LILONGWE (Reuters) – Malawi’s finance minister hopes the International Monetary Fund’s approval of a $26.9 million loan could lead to more global lenders unlocking budget support that was suspended three years ago over graft allegations.
The IMF said on Wednesday Malwai’s economy was on the right track after the fund completed its ninth and final review of the country’s economic performance under a program supported by an extended credit facility (ECF), allowing the global lender to make the loan.
“This is a very positive development because it signals that we are on the right track with our economic agenda and will help push for the much needed return of budget support,” Finance Minister Goodall Gondwe told Reuters on Thursday.
The loan brings total disbursements under the ECF arrangement, signed in 2012, to about $191.4 million.
“Strengthening public financial management, including through strong commitment controls, routine bank reconciliations, and regular fiscal reporting, remains critical to preventing the misappropriation of public funds and rebuilding trust and confidence in the budget process,” the IMF said in a statement.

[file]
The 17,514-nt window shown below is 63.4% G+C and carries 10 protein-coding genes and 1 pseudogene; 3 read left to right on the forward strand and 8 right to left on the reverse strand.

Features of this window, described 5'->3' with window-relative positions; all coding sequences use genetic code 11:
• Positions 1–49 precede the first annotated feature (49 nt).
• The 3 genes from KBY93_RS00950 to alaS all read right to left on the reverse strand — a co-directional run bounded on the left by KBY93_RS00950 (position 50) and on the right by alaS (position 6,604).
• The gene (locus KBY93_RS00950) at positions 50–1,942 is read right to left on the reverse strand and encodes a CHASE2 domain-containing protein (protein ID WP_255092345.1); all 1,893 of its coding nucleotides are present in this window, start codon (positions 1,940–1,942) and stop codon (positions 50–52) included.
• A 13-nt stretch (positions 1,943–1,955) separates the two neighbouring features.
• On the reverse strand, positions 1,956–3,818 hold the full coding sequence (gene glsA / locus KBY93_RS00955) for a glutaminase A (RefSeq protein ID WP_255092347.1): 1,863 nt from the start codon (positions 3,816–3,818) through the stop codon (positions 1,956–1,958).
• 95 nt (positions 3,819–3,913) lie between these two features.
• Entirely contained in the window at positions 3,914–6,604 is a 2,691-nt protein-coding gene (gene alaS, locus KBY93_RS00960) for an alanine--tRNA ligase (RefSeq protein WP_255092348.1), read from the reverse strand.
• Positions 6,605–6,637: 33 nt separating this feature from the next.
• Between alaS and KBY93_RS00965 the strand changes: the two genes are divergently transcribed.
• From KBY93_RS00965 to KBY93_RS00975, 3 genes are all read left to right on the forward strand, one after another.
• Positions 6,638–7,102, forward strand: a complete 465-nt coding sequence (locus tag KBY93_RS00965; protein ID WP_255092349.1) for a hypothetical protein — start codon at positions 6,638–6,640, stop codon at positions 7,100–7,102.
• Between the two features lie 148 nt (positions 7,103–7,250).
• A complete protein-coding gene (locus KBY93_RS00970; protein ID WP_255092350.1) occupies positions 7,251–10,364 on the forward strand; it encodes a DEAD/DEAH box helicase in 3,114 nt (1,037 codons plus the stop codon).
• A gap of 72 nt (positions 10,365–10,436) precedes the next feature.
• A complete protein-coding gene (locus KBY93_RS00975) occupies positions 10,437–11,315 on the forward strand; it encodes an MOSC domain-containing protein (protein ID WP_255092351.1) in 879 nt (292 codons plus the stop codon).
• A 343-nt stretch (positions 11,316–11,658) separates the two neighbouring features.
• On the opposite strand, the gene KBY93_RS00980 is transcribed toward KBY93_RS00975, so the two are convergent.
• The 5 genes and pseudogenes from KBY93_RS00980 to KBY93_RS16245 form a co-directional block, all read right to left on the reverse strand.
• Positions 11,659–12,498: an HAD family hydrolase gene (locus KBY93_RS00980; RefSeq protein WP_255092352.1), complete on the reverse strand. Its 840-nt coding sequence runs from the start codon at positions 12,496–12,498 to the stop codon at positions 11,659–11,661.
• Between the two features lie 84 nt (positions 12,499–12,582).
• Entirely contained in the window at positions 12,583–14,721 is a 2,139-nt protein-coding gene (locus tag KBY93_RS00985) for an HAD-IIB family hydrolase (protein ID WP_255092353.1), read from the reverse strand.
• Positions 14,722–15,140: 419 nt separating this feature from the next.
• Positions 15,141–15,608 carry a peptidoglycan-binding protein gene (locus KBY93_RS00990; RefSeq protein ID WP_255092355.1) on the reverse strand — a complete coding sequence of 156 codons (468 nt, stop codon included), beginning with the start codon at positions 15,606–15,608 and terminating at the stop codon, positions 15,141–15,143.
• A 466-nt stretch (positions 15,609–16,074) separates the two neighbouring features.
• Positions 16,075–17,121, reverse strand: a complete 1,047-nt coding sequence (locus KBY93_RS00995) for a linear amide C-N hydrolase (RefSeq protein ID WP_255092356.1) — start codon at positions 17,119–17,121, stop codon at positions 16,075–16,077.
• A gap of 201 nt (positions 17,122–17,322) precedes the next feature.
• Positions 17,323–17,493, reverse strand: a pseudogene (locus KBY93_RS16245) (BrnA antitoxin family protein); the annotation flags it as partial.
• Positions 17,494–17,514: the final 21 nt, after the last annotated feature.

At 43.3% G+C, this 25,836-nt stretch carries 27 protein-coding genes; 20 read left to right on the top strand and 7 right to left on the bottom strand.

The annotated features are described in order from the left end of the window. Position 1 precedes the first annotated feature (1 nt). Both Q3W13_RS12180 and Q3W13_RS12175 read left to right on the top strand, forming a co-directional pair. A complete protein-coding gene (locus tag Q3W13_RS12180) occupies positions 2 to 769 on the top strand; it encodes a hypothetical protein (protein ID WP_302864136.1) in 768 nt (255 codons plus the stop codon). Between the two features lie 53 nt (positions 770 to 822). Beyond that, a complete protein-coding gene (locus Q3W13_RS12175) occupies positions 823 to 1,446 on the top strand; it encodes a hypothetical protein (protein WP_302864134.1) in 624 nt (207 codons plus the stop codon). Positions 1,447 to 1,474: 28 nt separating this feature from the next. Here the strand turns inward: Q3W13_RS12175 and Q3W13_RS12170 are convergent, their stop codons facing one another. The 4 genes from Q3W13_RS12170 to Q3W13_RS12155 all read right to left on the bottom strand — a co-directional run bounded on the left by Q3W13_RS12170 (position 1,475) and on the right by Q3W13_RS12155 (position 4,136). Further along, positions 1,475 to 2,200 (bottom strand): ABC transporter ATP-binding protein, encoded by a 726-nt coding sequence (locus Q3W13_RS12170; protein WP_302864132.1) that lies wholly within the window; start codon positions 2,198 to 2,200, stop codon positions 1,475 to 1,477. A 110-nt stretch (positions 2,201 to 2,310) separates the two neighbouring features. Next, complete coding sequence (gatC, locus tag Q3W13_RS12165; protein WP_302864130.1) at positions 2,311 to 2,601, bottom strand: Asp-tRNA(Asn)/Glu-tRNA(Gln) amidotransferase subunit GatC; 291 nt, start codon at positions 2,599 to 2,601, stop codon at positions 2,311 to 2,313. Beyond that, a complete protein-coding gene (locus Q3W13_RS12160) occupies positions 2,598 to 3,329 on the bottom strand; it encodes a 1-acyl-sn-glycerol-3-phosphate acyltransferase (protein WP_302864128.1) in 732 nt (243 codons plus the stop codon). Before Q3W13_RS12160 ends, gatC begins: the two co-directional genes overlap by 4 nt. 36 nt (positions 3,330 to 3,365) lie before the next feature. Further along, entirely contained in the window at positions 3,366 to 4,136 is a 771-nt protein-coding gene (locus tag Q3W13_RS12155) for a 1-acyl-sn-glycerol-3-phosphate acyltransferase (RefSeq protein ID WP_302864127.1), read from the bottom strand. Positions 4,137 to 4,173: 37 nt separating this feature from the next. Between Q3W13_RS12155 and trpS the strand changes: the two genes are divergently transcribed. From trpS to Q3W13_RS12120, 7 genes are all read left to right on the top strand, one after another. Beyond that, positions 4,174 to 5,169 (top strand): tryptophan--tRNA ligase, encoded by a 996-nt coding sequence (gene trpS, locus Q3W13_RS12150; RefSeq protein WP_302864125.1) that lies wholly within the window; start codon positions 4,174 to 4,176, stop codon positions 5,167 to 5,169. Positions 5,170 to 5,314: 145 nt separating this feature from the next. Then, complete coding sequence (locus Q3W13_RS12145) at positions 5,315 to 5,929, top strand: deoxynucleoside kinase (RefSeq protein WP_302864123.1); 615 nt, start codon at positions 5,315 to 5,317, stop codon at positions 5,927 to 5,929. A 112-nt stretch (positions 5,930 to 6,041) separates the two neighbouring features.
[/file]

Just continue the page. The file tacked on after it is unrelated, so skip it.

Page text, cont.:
Foreign aid has historically accounted for about 40 percent of the national budget.
Western donors led by former colonial ruler Britain froze budget support over a corruption scandal in which public servants siphoned millions of dollars from the public purse.
The World Bank resumed its budget aid to Malawi last month.
(Reporting by Mabvuto Banda; Editing by Olivia Kumwenda-Mtambo, Larry King)
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